Alcohol and HIV Risk
How Can Alcohol Put You at Risk for Getting or Transmitting HIV?
Drinking alcohol, particularly binge drinking, affects your brain, making it hard to think clearly. When you’re drunk, you may be more likely to make poor decisions that put you at risk for getting or transmitting HIV, such as having sex without medicine to prevent or treat HIV or without a condom.
You also may be more likely to have a harder time using a condom the right way , have more sexual partners, or use other drugs. Those behaviors can increase your risk of exposure to HIV and other sexually transmitted diseases. Or, if you have HIV, they can also increase your risk of transmitting HIV to others.
What Can You Do?
If you drink alcohol:
- Drink in moderation. Moderate drinking is up to 1 drink per day for women and up to 2 drinks per day for men. One drink is a 12-ounce bottle of beer, a 5-ounce glass of wine, or a shot of liquor.
- Visit Rethinking Drinking, a website from NIH’s National Institute on Alcohol Abuse and Alcoholism (NIAAA). This website can help you evaluate your drinking habits and consider how alcohol may be affecting your health.
- Don’t have sex if you’re drunk or high from other drugs.
- If you are HIV-negative, talk to your health care provider about pre-exposure prophylaxis (PrEP). PrEP is medicine people at risk for HIV take to prevent getting HIV from sex or injection drug use. PrEP can stop HIV from taking hold and spreading throughout your body. PrEP must be taken as prescribed and alcohol use can make it hard to stick to an HIV regimen. Be open and honest about your alcohol use so you and your doctor can develop a plan for you to stick to your HIV medicine.
- If you aren’t taking PrEP as prescribed, condom use is also important to help prevent HIV. And, since PrEP only protects against HIV, condom use is still important for the protection against other sexually transmitted infections (STIs). Read this fact sheet from the Centers for Disease Control and Prevention (CDC) on how to use condoms correctly. You can also consider sexual activities that are lower risk for HIV than anal or vaginal sex (like oral sex).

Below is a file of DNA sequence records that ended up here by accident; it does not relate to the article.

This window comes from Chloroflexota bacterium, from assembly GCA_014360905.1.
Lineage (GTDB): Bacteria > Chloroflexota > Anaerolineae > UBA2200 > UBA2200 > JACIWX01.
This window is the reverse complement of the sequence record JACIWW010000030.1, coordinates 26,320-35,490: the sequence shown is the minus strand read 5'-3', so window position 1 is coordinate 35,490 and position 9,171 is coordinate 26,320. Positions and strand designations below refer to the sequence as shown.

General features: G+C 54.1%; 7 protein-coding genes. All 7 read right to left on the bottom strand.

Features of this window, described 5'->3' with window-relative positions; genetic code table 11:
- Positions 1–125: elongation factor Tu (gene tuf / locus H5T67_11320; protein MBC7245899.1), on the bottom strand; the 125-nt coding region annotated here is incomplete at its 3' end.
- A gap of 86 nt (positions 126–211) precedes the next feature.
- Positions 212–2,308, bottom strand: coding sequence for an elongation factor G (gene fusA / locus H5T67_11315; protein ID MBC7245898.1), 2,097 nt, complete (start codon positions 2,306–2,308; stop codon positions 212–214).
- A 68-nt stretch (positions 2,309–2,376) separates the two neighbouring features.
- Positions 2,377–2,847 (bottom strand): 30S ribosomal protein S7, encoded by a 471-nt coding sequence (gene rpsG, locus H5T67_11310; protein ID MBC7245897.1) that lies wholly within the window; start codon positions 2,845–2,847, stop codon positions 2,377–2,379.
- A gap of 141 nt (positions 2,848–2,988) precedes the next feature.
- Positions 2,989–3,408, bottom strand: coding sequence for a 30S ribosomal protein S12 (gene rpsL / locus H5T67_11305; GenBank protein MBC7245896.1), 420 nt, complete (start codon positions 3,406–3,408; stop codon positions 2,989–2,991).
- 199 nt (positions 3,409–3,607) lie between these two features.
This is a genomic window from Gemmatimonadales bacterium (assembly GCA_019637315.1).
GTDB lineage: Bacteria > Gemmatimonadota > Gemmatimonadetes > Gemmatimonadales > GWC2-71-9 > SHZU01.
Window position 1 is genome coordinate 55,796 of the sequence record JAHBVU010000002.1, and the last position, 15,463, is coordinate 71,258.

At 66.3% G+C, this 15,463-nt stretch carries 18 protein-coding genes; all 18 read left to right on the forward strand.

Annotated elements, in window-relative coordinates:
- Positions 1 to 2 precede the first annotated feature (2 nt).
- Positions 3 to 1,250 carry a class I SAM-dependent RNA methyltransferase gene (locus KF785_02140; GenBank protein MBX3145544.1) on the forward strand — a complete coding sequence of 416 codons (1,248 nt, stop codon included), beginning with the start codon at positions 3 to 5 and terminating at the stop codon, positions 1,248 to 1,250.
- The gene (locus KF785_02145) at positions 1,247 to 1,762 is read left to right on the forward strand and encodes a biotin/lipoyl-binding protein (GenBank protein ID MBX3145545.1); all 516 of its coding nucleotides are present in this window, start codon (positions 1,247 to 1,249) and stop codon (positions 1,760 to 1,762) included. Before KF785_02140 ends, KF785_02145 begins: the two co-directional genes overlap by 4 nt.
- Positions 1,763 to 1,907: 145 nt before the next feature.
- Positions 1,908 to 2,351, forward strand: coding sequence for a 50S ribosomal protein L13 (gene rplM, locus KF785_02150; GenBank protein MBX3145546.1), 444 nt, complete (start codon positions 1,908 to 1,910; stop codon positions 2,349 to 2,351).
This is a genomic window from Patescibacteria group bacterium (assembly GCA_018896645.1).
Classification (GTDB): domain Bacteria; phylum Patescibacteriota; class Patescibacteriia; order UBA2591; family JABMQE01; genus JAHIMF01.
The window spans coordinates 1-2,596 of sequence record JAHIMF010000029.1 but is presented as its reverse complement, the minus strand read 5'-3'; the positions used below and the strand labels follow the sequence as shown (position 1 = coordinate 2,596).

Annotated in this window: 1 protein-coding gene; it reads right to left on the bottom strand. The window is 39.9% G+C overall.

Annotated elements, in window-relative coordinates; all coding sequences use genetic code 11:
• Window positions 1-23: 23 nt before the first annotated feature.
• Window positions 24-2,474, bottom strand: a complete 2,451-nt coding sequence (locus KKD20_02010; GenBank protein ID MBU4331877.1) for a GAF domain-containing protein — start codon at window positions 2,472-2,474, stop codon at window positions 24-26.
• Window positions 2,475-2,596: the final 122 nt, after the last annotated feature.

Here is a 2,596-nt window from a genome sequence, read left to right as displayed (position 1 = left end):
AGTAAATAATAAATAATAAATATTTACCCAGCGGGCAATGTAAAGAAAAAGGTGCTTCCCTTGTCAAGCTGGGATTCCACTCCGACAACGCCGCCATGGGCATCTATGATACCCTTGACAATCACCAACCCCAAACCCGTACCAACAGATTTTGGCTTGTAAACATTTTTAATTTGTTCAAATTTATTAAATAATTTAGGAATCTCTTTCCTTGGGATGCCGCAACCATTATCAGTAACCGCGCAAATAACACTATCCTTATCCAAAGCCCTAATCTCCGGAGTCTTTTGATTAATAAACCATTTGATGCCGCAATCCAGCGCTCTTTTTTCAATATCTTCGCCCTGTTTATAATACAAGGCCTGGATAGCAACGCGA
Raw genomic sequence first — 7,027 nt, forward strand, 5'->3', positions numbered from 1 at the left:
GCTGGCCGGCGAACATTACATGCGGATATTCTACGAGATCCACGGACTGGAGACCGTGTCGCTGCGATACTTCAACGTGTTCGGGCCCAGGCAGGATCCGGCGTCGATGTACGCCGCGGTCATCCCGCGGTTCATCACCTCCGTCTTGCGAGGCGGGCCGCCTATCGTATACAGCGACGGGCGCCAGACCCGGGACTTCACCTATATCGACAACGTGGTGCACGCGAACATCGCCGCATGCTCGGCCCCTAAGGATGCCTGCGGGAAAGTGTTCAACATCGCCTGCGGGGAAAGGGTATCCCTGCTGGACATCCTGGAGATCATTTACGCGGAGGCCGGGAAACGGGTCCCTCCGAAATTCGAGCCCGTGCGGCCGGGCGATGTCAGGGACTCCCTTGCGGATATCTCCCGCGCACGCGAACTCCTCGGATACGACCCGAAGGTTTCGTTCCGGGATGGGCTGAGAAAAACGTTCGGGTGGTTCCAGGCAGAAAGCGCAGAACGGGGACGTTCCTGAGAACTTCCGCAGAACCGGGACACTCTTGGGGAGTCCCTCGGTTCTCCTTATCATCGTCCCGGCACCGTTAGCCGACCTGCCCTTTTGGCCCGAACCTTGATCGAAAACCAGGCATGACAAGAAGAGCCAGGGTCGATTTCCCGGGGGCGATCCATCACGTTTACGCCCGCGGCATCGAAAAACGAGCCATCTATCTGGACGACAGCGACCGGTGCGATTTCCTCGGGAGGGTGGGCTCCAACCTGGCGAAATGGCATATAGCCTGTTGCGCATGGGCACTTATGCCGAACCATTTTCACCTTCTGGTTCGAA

- If you have HIV, take HIV medicine (called antiretroviral therapy or ART) as prescribed. People with HIV who take HIV medication as prescribed and get and keep an undetectable viral load can live long and healthy lives and will not transmit HIV to their HIV-negative partners through sex.
- If you feel you are drinking too much, too fast, or too often, therapy and other methods are available to help you stop or cut down on your alcohol use (if you have a problem). Talk with a counselor, doctor, or other health care provider about options that might be right for you.
- The National Institute on Alcohol Use and Alcoholism (NIAAA) offers an Alcohol Treatment Navigator. This online tool helps you find the right treatment for you—and near you. It guides you through a step-by-step process to finding a highly qualified professional treatment provider.
- You can also use the SAMHSA Behavioral Health Treatment Locator or call 1-800-662-HELP (4357). Open 24/7.
If you have HIV, alcohol use can be harmful to your brain and body and affect your ability to stick to your HIV treatment. Learn about the health effects of alcohol and other drug use and how to access alcohol treatment programs if you need them.